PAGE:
U.S. Pat. No. 5,233,260 discusses piezoactuators which are not produced in the traditional monolithic manner. Rather, the ceramic layers are separately sintered and only then stacked and agglutinated. This production method is costly. Furthermore, these piezoactuators have the disadvantage that the glue used has a negative effect the electrical characteristics.
Cao et al. in the journal American Ceramic Society 76(12) 3019 (1993) discuss a donor doped ceramic and in particular, a Cu foil laid between pre-made ceramic segments Pb0.988(Nb0.024Zr0.528Ti0.473)O3. The sandwich arrangement is subject to sintering at 1050° C. under vacuum. The composite between the ceramic and Cu internal electrode and the absence of the migrational effects (such as those observed at Ag electrodes on air) are emphasized in the article. However, the disclosed method does not lend itself to the requirements of an efficient production, including foil multilayer technology, and is therefore not appropriate for a mass production.
Kato et al. teach, in Ceramic Transactions Vol. 8, pages 54-68 (1990), of the production of multilayer condensators with Z5U based on ceramics having the general formula (Pba—Cab) (Mg1/3Nb2/3)xTiy(Ni1/2W1/2)zO2+a+b (a+b>1, x+y+z=1) with Cu internal electrodes, wherein a copper oxide screen-printing paste is used. Air-debindering is thereby made possible. The carbon formation, which would inevitably come into effect under nitrogen at a well tolerated metallic copper (with oxygen) partial pressure, and afterwards at the sinter condensation, leads to a reductive degradation of the ceramic with Cu/Pb alloying production the eutectic melting point lying at TS=954° C. is thereby avoided. After the debindering, the sinter condensation is then carried out at 1000° C. by additional dosage of hydrogen at an oxygen partial pressure of 10−3 Pa and the copper oxide is accordingly reduced to copper. The process is interference-prone, because of the shrinkage during the reduction from copper oxide to copper and resulting delamination and has up to now not been technologically converted into products.
DE 19749858 C1 sets out the production of COG with internal electrodes formed of a ceramic mass with the general composition (Ba11 1−yPby)6−xNd8+2x/3Ti18O54+z m-% TiO2+p m-% Glas at lower PbO content (0.6<x<2.1; 0<y<0.6, 0<z<5.5 and 3<p<10). A sufficient elimination of the organic components by feeding steam into the nitrogen flux with <10−2 Pa oxygen partial pressure at temperatures up to 680° C. and the sinter condensation at 1000° C. is reached by apt glass frit addititives.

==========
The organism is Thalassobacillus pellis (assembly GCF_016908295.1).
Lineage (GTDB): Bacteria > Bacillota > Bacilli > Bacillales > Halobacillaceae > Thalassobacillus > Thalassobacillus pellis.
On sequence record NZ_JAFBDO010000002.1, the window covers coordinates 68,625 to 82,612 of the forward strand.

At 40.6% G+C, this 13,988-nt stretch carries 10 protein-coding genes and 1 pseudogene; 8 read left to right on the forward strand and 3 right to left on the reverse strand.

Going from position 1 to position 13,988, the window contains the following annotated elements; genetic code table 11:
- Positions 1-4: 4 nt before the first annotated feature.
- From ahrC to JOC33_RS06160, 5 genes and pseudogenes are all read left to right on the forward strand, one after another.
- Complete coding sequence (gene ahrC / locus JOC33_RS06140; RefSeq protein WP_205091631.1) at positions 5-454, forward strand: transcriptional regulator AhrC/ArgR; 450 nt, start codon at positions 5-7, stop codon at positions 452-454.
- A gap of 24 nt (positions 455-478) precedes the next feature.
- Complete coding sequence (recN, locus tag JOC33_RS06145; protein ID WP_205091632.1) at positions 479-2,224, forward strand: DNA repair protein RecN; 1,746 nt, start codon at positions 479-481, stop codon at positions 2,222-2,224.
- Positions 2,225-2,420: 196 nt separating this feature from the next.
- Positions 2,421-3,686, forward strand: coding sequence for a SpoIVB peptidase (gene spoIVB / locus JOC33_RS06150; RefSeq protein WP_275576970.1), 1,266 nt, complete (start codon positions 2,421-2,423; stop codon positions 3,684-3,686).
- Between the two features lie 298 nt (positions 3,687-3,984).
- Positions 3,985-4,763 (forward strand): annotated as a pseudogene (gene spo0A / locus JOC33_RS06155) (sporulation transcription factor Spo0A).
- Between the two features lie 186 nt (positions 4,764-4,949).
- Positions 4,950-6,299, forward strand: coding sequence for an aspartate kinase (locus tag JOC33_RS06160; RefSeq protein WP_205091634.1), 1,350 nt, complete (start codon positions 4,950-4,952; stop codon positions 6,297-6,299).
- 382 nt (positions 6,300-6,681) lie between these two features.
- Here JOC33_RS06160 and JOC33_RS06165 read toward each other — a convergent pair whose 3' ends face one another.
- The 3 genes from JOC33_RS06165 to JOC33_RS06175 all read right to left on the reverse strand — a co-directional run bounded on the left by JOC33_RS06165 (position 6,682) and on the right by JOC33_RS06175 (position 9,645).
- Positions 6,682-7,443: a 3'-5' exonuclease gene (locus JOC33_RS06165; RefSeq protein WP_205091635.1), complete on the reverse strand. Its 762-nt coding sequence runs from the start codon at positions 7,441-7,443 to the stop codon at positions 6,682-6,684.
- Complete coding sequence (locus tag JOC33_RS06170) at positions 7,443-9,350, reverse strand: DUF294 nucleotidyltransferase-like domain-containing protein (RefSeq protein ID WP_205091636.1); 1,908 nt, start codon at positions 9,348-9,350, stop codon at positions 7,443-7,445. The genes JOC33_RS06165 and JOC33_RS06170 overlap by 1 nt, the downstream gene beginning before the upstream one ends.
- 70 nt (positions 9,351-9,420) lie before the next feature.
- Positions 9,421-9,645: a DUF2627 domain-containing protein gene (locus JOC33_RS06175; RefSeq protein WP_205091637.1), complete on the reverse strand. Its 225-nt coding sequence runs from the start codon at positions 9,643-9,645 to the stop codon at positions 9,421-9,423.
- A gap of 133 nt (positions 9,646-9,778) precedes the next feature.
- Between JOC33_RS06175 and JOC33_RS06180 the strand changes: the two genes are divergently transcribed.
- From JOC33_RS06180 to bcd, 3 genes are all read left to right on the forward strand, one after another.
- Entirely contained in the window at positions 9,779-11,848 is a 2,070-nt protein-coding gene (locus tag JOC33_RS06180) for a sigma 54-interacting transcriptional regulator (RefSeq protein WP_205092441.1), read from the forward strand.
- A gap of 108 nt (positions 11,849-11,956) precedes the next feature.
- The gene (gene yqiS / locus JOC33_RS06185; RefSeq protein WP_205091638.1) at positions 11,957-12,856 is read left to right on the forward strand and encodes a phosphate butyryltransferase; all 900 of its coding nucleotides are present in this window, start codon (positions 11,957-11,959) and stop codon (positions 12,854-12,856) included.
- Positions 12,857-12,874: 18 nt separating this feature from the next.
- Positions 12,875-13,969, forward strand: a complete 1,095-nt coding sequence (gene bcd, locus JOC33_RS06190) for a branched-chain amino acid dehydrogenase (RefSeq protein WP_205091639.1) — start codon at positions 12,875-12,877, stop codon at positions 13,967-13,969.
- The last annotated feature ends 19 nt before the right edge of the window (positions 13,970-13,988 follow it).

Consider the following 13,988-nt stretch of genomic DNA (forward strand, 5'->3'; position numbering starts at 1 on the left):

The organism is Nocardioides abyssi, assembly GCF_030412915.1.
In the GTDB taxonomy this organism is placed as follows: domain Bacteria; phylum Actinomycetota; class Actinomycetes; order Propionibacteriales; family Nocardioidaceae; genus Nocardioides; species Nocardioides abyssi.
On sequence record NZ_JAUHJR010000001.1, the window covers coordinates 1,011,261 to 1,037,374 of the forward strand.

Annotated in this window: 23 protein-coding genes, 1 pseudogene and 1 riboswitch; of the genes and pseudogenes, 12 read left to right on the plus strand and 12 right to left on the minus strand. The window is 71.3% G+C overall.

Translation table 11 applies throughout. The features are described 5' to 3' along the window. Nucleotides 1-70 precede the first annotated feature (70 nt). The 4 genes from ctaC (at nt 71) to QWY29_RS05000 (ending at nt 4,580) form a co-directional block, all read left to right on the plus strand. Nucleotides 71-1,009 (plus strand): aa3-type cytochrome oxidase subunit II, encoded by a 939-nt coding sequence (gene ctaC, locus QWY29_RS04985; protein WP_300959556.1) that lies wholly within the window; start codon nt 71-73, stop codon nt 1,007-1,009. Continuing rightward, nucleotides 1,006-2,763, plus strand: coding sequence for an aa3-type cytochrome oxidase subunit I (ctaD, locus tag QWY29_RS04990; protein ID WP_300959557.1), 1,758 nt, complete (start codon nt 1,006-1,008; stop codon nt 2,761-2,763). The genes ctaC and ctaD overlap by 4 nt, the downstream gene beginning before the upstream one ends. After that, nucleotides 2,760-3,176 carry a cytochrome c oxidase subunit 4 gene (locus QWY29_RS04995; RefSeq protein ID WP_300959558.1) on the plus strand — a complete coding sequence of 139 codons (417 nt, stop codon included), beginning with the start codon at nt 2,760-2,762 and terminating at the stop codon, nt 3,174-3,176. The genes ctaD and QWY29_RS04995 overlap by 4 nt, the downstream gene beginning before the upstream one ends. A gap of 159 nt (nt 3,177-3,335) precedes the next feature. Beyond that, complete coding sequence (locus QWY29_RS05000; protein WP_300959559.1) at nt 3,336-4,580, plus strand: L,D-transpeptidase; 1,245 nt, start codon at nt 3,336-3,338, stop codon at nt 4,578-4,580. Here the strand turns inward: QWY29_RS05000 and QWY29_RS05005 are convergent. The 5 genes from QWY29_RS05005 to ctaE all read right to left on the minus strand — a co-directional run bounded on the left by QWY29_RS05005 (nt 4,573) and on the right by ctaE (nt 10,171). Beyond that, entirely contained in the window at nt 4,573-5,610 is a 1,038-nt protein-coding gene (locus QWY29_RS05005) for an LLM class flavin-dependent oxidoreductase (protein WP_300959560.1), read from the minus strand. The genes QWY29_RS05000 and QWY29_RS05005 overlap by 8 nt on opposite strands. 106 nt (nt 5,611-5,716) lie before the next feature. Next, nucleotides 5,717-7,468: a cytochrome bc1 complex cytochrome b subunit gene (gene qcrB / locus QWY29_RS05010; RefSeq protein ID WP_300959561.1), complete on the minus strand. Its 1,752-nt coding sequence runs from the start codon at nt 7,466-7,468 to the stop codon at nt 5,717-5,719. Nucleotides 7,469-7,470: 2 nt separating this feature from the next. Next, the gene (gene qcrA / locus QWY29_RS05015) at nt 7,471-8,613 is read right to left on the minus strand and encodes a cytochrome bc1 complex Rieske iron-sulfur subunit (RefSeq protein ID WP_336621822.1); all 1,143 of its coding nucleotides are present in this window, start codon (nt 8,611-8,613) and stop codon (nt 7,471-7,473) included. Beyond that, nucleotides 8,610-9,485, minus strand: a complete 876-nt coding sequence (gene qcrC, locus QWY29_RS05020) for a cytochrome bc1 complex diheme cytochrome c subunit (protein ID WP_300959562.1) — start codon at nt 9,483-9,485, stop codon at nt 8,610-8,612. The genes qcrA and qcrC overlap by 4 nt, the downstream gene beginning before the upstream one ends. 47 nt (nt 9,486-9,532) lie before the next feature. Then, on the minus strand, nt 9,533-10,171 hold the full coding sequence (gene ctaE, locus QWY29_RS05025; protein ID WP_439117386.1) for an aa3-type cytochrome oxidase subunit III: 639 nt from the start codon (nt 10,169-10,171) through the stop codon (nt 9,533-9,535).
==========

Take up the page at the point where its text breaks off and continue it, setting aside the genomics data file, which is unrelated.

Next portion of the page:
An advantage of the present invention provides an alternative to the expensive Ag/Pd internal electrodes used in the related art. It is a further advantage to provide a substitution which does not oxidize and remains relatively stable during production. It is still a further advantage to provide a method which can be implemented to enable mass production at reasonable engineering effort and expense and with maximally replicable component characteristics. These and other advantages are realized by the present invention wherein, copper is substituted for Ag/Pd for use in a PZT-type piezoceramic multilayer element. Copper has been shown not to reduce or oxidize and otherwise remain stable under conditions, including temperatures around 1000° C. under low oxygen partial pressure of <10−2.
The present invention encompasses all piezoceramic devices available in a monolithic multilayer formation, and in particular Perovskit ceramic. Modifications by mixed crystal formation via building in cations on the-A positions and/or substitution of the B-cations with suitable replacement cations or combinations thereof can be effected. Ceramic foil production techniques may be employed along with sintering techniques in the formation of the present invention. For example, screen printing can be used for making the copper or copper mixed internal electrodes.